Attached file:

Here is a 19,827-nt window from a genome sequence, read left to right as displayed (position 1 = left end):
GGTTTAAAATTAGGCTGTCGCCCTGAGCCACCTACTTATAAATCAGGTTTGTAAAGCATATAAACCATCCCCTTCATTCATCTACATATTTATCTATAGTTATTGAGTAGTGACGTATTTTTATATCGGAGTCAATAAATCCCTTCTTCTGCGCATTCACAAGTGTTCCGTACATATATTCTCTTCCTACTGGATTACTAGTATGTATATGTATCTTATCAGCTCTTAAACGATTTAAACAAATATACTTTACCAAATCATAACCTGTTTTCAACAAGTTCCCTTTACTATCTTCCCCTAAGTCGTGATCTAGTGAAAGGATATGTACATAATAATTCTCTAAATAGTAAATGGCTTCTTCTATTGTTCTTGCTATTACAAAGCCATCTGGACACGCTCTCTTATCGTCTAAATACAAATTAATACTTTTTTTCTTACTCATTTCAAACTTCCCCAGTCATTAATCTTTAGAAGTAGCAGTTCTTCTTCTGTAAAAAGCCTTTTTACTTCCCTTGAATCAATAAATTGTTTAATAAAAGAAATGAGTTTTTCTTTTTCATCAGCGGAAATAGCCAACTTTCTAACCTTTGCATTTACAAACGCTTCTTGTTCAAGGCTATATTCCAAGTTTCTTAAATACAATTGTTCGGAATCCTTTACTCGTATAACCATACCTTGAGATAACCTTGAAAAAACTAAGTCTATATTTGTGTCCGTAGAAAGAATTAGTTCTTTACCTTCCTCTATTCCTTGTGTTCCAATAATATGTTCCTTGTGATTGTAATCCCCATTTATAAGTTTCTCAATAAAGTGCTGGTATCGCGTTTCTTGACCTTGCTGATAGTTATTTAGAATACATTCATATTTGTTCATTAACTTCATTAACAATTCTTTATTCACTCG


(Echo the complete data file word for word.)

Here is a 19,827-nt window from a genome sequence, read left to right as displayed (position 1 = left end):
GGTTTAAAATTAGGCTGTCGCCCTGAGCCACCTACTTATAAATCAGGTTTGTAAAGCATATAAACCATCCCCTTCATTCATCTACATATTTATCTATAGTTATTGAGTAGTGACGTATTTTTATATCGGAGTCAATAAATCCCTTCTTCTGCGCATTCACAAGTGTTCCGTACATATATTCTCTTCCTACTGGATTACTAGTATGTATATGTATCTTATCAGCTCTTAAACGATTTAAACAAATATACTTTACCAAATCATAACCTGTTTTCAACAAGTTCCCTTTACTATCTTCCCCTAAGTCGTGATCTAGTGAAAGGATATGTACATAATAATTCTCTAAATAGTAAATGGCTTCTTCTATTGTTCTTGCTATTACAAAGCCATCTGGACACGCTCTCTTATCGTCTAAATACAAATTAATACTTTTTTTCTTACTCATTTCAAACTTCCCCAGTCATTAATCTTTAGAAGTAGCAGTTCTTCTTCTGTAAAAAGCCTTTTTACTTCCCTTGAATCAATAAATTGTTTAATAAAAGAAATGAGTTTTTCTTTTTCATCAGCGGAAATAGCCAACTTTCTAACCTTTGCATTTACAAACGCTTCTTGTTCAAGGCTATATTCCAAGTTTCTTAAATACAATTGTTCGGAATCCTTTACTCGTATAACCATACCTTGAGATAACCTTGAAAAAACTAAGTCTATATTTGTGTCCGTAGAAAGAATTAGTTCTTTACCTTCCTCTATTCCTTGTGTTCCAATAATATGTTCCTTGTGATTGTAATCCCCATTTATAAGTTTCTCAATAAAGTGCTGGTATCGCGTTTCTTGACCTTGCTGATAGTTATTTAGAATACATTCATATTTGTTCATTAACTTCATTAACAATTCTTTATTCACTCG